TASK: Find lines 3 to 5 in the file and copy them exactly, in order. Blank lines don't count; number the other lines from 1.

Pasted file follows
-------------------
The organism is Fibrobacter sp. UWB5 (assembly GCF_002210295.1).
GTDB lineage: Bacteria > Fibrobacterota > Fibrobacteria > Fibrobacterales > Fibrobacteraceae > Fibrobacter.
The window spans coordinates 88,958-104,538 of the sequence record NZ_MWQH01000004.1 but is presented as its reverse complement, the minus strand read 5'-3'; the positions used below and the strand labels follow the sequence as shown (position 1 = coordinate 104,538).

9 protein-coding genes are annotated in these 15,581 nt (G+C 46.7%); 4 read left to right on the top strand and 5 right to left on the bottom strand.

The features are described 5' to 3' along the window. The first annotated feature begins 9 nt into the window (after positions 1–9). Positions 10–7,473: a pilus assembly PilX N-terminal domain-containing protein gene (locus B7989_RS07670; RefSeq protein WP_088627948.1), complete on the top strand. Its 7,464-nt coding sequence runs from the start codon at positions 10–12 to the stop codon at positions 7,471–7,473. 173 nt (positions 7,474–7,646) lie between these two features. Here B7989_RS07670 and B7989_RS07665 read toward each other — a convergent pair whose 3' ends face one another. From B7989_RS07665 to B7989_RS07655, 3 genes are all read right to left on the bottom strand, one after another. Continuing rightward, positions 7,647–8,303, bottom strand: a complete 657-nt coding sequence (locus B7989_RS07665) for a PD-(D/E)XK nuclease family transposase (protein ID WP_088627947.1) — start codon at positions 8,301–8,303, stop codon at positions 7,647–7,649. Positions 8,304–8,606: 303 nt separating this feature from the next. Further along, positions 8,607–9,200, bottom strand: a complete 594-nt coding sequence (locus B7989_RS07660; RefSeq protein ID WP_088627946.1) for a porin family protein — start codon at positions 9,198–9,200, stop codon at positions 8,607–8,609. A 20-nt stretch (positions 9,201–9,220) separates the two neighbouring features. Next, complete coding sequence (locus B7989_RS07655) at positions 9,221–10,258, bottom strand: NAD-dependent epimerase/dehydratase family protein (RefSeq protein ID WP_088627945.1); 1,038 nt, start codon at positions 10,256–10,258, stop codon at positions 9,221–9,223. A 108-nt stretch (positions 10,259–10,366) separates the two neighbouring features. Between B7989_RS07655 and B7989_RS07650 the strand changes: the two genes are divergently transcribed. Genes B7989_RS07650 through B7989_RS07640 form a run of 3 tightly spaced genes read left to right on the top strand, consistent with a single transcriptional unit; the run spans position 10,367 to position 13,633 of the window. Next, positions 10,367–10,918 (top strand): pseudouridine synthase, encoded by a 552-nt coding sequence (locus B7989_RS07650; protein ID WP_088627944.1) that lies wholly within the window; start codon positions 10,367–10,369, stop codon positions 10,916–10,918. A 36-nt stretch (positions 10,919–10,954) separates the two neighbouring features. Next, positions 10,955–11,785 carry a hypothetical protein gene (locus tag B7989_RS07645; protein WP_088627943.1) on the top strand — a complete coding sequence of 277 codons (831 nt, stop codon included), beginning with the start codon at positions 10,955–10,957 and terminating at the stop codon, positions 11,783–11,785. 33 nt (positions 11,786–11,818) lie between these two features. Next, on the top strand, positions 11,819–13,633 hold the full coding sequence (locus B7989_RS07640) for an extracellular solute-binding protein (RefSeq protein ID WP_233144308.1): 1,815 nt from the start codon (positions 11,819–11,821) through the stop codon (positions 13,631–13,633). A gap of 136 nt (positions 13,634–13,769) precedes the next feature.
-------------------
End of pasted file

The window spans coordinates 88,958-104,538 of the sequence record NZ_MWQH01000004.1 but is presented as its reverse complement, the minus strand read 5'-3'; the positions used below and the strand labels follow the sequence as shown (position 1 = coordinate 104,538).

9 protein-coding genes are annotated in these 15,581 nt (G+C 46.7%); 4 read left to right on the top strand and 5 right to left on the bottom strand.

The features are described 5' to 3' along the window. The first annotated feature begins 9 nt into the window (after positions 1–9). Positions 10–7,473: a pilus assembly PilX N-terminal domain-containing protein gene (locus B7989_RS07670; RefSeq protein WP_088627948.1), complete on the top strand. Its 7,464-nt coding sequence runs from the start codon at positions 10–12 to the stop codon at positions 7,471–7,473. 173 nt (positions 7,474–7,646) lie between these two features. Here B7989_RS07670 and B7989_RS07665 read toward each other — a convergent pair whose 3' ends face one another. From B7989_RS07665 to B7989_RS07655, 3 genes are all read right to left on the bottom strand, one after another. Continuing rightward, positions 7,647–8,303, bottom strand: a complete 657-nt coding sequence (locus B7989_RS07665) for a PD-(D/E)XK nuclease family transposase (protein ID WP_088627947.1) — start codon at positions 8,301–8,303, stop codon at positions 7,647–7,649. Positions 8,304–8,606: 303 nt separating this feature from the next. Further along, positions 8,607–9,200, bottom strand: a complete 594-nt coding sequence (locus B7989_RS07660; RefSeq protein ID WP_088627946.1) for a porin family protein — start codon at positions 9,198–9,200, stop codon at positions 8,607–8,609. A 20-nt stretch (positions 9,201–9,220) separates the two neighbouring features. Next, complete coding sequence (locus B7989_RS07655) at positions 9,221–10,258, bottom strand: NAD-dependent epimerase/dehydratase family protein (RefSeq protein ID WP_088627945.1); 1,038 nt, start codon at positions 10,256–10,258, stop codon at positions 9,221–9,223. A 108-nt stretch (positions 10,259–10,366) separates the two neighbouring features. Between B7989_RS07655 and B7989_RS07650 the strand changes: the two genes are divergently transcribed. Genes B7989_RS07650 through B7989_RS07640 form a run of 3 tightly spaced genes read left to right on the top strand, consistent with a single transcriptional unit; the run spans position 10,367 to position 13,633 of the window. Next, positions 10,367–10,918 (top strand): pseudouridine synthase, encoded by a 552-nt coding sequence (locus B7989_RS07650; protein ID WP_088627944.1) that lies wholly within the window; start codon positions 10,367–10,369, stop codon positions 10,916–10,918. A 36-nt stretch (positions 10,919–10,954) separates the two neighbouring features. Next, positions 10,955–11,785 carry a hypothetical protein gene (locus tag B7989_RS07645; protein WP_088627943.1) on the top strand — a complete coding sequence of 277 codons (831 nt, stop codon included), beginning with the start codon at positions 10,955–10,957 and terminating at the stop codon, positions 11,783–11,785. 33 nt (positions 11,786–11,818) lie between these two features. Next, on the top strand, positions 11,819–13,633 hold the full coding sequence (locus B7989_RS07640) for an extracellular solute-binding protein (RefSeq protein ID WP_233144308.1): 1,815 nt from the start codon (positions 11,819–11,821) through the stop codon (positions 13,631–13,633). A gap of 136 nt (positions 13,634–13,769) precedes the next feature.